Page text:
Bitcoin’s highly anticipated ‘halving’ event takes place

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Bitcoin’s rare halving event has taken place, according to crypto analysis firm CoinGecko.

It slashes the number of new Bitcoin entering the market by cutting the rewards earned by Bitcoin miners by 50%.

Taking place roughly every four years, it’s designed to cap supply at 21 million by 2140.

It means just 450 Bitcoin will now be created each day.

Halvings also took place in 2012, 2016 and 2020 – and the mechanism was written into Bitcoin’s code when it was first created.

The cryptocurrency’s price remained stable at $63,747 (£51,531) after the halving, with analysts saying the anticipated event had already been priced in.

Investors will be hoping a big increase won’t be too far away though, after previous halvings eventually led to significant gains.

More on Bitcoin

The price at the May 2020 halving was around $8,600, but a year later it surged to over $56,000.

Andrew O’Neill, a crypto expert at S&P Global, said he was “somewhat sceptical of the lessons that can be taken in terms of price prediction from previous halvings”.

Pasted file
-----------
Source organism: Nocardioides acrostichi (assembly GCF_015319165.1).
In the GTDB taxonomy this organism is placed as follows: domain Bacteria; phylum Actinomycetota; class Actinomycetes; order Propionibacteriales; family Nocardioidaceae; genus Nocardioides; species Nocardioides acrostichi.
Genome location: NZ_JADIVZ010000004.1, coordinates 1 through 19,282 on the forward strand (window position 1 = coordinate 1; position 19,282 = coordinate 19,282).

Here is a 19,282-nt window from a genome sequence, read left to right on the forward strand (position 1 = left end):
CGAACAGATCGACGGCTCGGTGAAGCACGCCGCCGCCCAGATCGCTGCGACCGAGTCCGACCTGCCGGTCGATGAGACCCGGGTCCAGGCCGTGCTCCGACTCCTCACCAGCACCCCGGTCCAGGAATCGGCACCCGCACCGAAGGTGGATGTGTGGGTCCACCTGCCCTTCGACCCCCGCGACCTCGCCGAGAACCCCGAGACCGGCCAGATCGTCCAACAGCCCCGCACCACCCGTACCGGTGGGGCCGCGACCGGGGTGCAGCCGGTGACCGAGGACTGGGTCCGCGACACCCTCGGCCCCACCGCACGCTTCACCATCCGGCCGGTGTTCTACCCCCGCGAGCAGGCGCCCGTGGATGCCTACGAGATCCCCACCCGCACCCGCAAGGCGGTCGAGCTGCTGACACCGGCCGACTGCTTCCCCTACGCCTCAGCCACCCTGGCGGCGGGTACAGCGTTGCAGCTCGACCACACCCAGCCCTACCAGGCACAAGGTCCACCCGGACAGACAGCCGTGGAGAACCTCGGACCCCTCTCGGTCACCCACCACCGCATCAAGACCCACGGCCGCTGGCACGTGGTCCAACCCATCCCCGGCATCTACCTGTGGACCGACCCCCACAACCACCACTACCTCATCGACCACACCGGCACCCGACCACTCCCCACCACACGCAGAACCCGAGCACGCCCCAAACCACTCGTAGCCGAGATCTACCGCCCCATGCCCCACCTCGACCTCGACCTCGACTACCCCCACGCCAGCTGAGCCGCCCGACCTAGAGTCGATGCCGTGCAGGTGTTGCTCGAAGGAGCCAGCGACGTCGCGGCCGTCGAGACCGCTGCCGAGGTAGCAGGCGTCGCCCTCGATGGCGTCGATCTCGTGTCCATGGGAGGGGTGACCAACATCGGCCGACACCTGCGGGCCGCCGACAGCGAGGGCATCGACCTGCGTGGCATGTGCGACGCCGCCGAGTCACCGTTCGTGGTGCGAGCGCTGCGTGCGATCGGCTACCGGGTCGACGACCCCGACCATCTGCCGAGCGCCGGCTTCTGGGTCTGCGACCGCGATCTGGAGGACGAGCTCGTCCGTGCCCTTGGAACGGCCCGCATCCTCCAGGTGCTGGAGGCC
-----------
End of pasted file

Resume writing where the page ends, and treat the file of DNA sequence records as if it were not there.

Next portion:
“It’s only one factor in a multitude of factors that can drive price,” said Mr O’Neill.

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Inside China’s secret Bitcoin farms

Bitcoin hit a new high of $73,803 (£59,661) in March after rising 175% over the previous 12 months.

It also received a boost in legitimacy in January when funds (ETFs) holding Bitcoin were allowed to be traded on the US stock exchange.

Read more:
Why Bitcoin has suffered a sharp pullback from record highs
Computer scientist not mystery Bitcoin inventor, judge rules


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The mainstream financial industry has traditionally viewed Bitcoin as extremely high risk and prone to unpredictable and dramatic price swings.

Bank of England governor Andrew Bailey warned in 2021 that cryptocurrencies have “no intrinsic value” and investors should be “prepared to lose all your money”.

He also told MPs in January that crypto was “pretty inefficient” and still “not taking off as a core financial service”.

More than 19.5 million Bitcoin have now been mined, leaving just 1.5 million able to be mined over the next 116 years.

The halving takes place every 210,000 “blocks” – which normally works out around every four years.

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